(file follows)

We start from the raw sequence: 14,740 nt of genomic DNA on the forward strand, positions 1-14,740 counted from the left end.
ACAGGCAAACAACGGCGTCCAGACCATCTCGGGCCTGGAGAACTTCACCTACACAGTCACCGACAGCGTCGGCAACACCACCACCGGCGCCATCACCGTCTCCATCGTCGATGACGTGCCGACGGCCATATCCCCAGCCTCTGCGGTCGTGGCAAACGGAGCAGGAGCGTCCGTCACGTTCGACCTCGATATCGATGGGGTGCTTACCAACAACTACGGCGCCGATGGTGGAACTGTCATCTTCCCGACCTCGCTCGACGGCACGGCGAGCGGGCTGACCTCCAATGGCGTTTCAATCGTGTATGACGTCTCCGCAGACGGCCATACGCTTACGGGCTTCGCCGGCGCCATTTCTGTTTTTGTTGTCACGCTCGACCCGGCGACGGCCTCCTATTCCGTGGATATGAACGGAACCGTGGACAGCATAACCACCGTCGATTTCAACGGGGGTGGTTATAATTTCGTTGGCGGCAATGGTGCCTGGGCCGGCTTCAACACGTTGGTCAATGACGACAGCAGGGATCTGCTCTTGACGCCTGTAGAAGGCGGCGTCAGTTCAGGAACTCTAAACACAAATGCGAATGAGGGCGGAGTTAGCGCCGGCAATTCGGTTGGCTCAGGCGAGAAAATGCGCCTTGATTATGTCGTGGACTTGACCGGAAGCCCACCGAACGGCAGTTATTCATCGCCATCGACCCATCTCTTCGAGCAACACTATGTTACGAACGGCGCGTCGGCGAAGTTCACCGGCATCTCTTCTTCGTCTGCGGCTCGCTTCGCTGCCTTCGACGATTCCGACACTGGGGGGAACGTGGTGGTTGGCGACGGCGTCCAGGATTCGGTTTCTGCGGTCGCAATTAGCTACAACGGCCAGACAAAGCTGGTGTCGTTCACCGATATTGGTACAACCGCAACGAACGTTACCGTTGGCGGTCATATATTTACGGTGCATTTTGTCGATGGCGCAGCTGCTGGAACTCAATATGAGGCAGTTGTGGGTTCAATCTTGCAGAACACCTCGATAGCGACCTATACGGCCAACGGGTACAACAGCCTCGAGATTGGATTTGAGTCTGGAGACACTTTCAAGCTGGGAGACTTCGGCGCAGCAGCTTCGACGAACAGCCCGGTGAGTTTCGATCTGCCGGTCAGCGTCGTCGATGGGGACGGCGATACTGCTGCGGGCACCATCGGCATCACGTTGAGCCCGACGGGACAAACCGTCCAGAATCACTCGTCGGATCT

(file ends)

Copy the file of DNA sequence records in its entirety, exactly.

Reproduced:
We start from the raw sequence: 14,740 nt of genomic DNA on the forward strand, positions 1-14,740 counted from the left end.
ACAGGCAAACAACGGCGTCCAGACCATCTCGGGCCTGGAGAACTTCACCTACACAGTCACCGACAGCGTCGGCAACACCACCACCGGCGCCATCACCGTCTCCATCGTCGATGACGTGCCGACGGCCATATCCCCAGCCTCTGCGGTCGTGGCAAACGGAGCAGGAGCGTCCGTCACGTTCGACCTCGATATCGATGGGGTGCTTACCAACAACTACGGCGCCGATGGTGGAACTGTCATCTTCCCGACCTCGCTCGACGGCACGGCGAGCGGGCTGACCTCCAATGGCGTTTCAATCGTGTATGACGTCTCCGCAGACGGCCATACGCTTACGGGCTTCGCCGGCGCCATTTCTGTTTTTGTTGTCACGCTCGACCCGGCGACGGCCTCCTATTCCGTGGATATGAACGGAACCGTGGACAGCATAACCACCGTCGATTTCAACGGGGGTGGTTATAATTTCGTTGGCGGCAATGGTGCCTGGGCCGGCTTCAACACGTTGGTCAATGACGACAGCAGGGATCTGCTCTTGACGCCTGTAGAAGGCGGCGTCAGTTCAGGAACTCTAAACACAAATGCGAATGAGGGCGGAGTTAGCGCCGGCAATTCGGTTGGCTCAGGCGAGAAAATGCGCCTTGATTATGTCGTGGACTTGACCGGAAGCCCACCGAACGGCAGTTATTCATCGCCATCGACCCATCTCTTCGAGCAACACTATGTTACGAACGGCGCGTCGGCGAAGTTCACCGGCATCTCTTCTTCGTCTGCGGCTCGCTTCGCTGCCTTCGACGATTCCGACACTGGGGGGAACGTGGTGGTTGGCGACGGCGTCCAGGATTCGGTTTCTGCGGTCGCAATTAGCTACAACGGCCAGACAAAGCTGGTGTCGTTCACCGATATTGGTACAACCGCAACGAACGTTACCGTTGGCGGTCATATATTTACGGTGCATTTTGTCGATGGCGCAGCTGCTGGAACTCAATATGAGGCAGTTGTGGGTTCAATCTTGCAGAACACCTCGATAGCGACCTATACGGCCAACGGGTACAACAGCCTCGAGATTGGATTTGAGTCTGGAGACACTTTCAAGCTGGGAGACTTCGGCGCAGCAGCTTCGACGAACAGCCCGGTGAGTTTCGATCTGCCGGTCAGCGTCGTCGATGGGGACGGCGATACTGCTGCGGGCACCATCGGCATCACGTTGAGCCCGACGGGACAAACCGTCCAGAATCACTCGTCGGATCT